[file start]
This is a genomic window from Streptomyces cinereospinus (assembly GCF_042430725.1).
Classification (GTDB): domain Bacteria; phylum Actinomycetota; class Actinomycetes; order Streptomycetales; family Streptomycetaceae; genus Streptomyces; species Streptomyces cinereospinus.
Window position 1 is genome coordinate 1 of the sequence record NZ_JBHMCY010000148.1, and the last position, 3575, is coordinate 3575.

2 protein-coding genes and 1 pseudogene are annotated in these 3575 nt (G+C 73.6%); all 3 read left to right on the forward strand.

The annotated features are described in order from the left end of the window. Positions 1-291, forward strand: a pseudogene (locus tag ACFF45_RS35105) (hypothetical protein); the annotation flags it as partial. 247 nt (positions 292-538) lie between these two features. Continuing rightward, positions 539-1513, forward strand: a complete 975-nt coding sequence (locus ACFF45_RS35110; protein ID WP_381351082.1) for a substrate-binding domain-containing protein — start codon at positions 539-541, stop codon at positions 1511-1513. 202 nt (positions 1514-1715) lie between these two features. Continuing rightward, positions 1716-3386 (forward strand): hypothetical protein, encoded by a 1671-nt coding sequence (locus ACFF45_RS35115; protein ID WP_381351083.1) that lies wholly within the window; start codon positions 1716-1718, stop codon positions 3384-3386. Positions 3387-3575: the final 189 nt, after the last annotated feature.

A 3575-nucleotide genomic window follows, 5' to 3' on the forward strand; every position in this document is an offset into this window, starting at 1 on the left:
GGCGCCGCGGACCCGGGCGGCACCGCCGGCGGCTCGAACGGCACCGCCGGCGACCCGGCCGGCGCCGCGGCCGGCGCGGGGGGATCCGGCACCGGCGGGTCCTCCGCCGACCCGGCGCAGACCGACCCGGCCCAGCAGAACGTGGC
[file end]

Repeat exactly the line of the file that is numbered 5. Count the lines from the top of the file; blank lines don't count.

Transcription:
The annotated features are described in order from the left end of the window. Positions 1-291, forward strand: a pseudogene (locus tag ACFF45_RS35105) (hypothetical protein); the annotation flags it as partial. 247 nt (positions 292-538) lie between these two features. Continuing rightward, positions 539-1513, forward strand: a complete 975-nt coding sequence (locus ACFF45_RS35110; protein ID WP_381351082.1) for a substrate-binding domain-containing protein — start codon at positions 539-541, stop codon at positions 1511-1513. 202 nt (positions 1514-1715) lie between these two features. Continuing rightward, positions 1716-3386 (forward strand): hypothetical protein, encoded by a 1671-nt coding sequence (locus ACFF45_RS35115; protein ID WP_381351083.1) that lies wholly within the window; start codon positions 1716-1718, stop codon positions 3384-3386. Positions 3387-3575: the final 189 nt, after the last annotated feature.